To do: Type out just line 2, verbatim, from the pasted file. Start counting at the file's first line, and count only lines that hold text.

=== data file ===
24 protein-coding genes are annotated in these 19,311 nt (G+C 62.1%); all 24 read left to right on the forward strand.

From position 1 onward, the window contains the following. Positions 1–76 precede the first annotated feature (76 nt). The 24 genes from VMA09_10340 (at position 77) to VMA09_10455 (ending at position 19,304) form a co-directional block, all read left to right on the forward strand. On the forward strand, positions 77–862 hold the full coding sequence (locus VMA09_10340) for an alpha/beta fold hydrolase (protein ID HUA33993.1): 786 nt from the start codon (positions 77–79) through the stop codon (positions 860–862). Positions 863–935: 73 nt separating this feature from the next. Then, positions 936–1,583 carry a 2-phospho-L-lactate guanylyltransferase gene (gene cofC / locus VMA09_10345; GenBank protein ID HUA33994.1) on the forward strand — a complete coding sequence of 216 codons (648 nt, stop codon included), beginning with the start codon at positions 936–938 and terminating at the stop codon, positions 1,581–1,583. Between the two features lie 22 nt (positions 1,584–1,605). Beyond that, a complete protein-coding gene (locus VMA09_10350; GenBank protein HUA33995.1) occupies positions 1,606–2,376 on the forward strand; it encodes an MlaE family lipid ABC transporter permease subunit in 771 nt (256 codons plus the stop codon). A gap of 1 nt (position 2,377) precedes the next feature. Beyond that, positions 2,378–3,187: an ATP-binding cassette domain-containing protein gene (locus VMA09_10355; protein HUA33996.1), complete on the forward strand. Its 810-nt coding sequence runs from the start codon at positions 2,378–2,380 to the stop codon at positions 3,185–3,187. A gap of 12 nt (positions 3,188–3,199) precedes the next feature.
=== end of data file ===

From position 1 onward, the window contains the following. Positions 1–76 precede the first annotated feature (76 nt). The 24 genes from VMA09_10340 (at position 77) to VMA09_10455 (ending at position 19,304) form a co-directional block, all read left to right on the forward strand. On the forward strand, positions 77–862 hold the full coding sequence (locus VMA09_10340) for an alpha/beta fold hydrolase (protein ID HUA33993.1): 786 nt from the start codon (positions 77–79) through the stop codon (positions 860–862). Positions 863–935: 73 nt separating this feature from the next. Then, positions 936–1,583 carry a 2-phospho-L-lactate guanylyltransferase gene (gene cofC / locus VMA09_10345; GenBank protein ID HUA33994.1) on the forward strand — a complete coding sequence of 216 codons (648 nt, stop codon included), beginning with the start codon at positions 936–938 and terminating at the stop codon, positions 1,581–1,583. Between the two features lie 22 nt (positions 1,584–1,605). Beyond that, a complete protein-coding gene (locus VMA09_10350; GenBank protein HUA33995.1) occupies positions 1,606–2,376 on the forward strand; it encodes an MlaE family lipid ABC transporter permease subunit in 771 nt (256 codons plus the stop codon). A gap of 1 nt (position 2,377) precedes the next feature. Beyond that, positions 2,378–3,187: an ATP-binding cassette domain-containing protein gene (locus VMA09_10355; protein HUA33996.1), complete on the forward strand. Its 810-nt coding sequence runs from the start codon at positions 2,378–2,380 to the stop codon at positions 3,185–3,187. A gap of 12 nt (positions 3,188–3,199) precedes the next feature.